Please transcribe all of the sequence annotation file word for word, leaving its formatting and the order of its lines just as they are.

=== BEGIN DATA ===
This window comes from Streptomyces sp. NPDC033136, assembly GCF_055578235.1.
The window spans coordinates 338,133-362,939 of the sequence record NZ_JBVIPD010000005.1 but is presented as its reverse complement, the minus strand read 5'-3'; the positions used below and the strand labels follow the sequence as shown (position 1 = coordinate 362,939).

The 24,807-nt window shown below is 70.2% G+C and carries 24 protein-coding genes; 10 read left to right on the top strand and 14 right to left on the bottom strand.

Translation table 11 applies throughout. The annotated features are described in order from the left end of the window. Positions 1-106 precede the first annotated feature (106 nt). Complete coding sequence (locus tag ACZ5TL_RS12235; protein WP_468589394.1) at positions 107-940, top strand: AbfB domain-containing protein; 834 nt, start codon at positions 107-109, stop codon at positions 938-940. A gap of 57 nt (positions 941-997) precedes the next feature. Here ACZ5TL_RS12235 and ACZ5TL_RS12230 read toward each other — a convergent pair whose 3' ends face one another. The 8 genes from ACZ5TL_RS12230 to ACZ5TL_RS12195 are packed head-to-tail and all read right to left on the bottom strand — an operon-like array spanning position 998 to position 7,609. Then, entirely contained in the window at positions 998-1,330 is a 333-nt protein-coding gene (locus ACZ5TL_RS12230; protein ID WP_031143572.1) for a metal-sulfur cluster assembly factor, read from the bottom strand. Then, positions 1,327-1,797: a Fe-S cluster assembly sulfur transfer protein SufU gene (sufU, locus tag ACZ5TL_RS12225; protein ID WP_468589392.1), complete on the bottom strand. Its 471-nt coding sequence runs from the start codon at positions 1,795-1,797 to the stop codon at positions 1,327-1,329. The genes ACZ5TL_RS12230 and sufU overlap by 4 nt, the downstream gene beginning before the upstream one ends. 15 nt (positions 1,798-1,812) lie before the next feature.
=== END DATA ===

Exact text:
This window comes from Streptomyces sp. NPDC033136, assembly GCF_055578235.1.
The window spans coordinates 338,133-362,939 of the sequence record NZ_JBVIPD010000005.1 but is presented as its reverse complement, the minus strand read 5'-3'; the positions used below and the strand labels follow the sequence as shown (position 1 = coordinate 362,939).

The 24,807-nt window shown below is 70.2% G+C and carries 24 protein-coding genes; 10 read left to right on the top strand and 14 right to left on the bottom strand.

Translation table 11 applies throughout. The annotated features are described in order from the left end of the window. Positions 1-106 precede the first annotated feature (106 nt). Complete coding sequence (locus tag ACZ5TL_RS12235; protein WP_468589394.1) at positions 107-940, top strand: AbfB domain-containing protein; 834 nt, start codon at positions 107-109, stop codon at positions 938-940. A gap of 57 nt (positions 941-997) precedes the next feature. Here ACZ5TL_RS12235 and ACZ5TL_RS12230 read toward each other — a convergent pair whose 3' ends face one another. The 8 genes from ACZ5TL_RS12230 to ACZ5TL_RS12195 are packed head-to-tail and all read right to left on the bottom strand — an operon-like array spanning position 998 to position 7,609. Then, entirely contained in the window at positions 998-1,330 is a 333-nt protein-coding gene (locus ACZ5TL_RS12230; protein ID WP_031143572.1) for a metal-sulfur cluster assembly factor, read from the bottom strand. Then, positions 1,327-1,797: a Fe-S cluster assembly sulfur transfer protein SufU gene (sufU, locus tag ACZ5TL_RS12225; protein ID WP_468589392.1), complete on the bottom strand. Its 471-nt coding sequence runs from the start codon at positions 1,795-1,797 to the stop codon at positions 1,327-1,329. The genes ACZ5TL_RS12230 and sufU overlap by 4 nt, the downstream gene beginning before the upstream one ends. 15 nt (positions 1,798-1,812) lie before the next feature.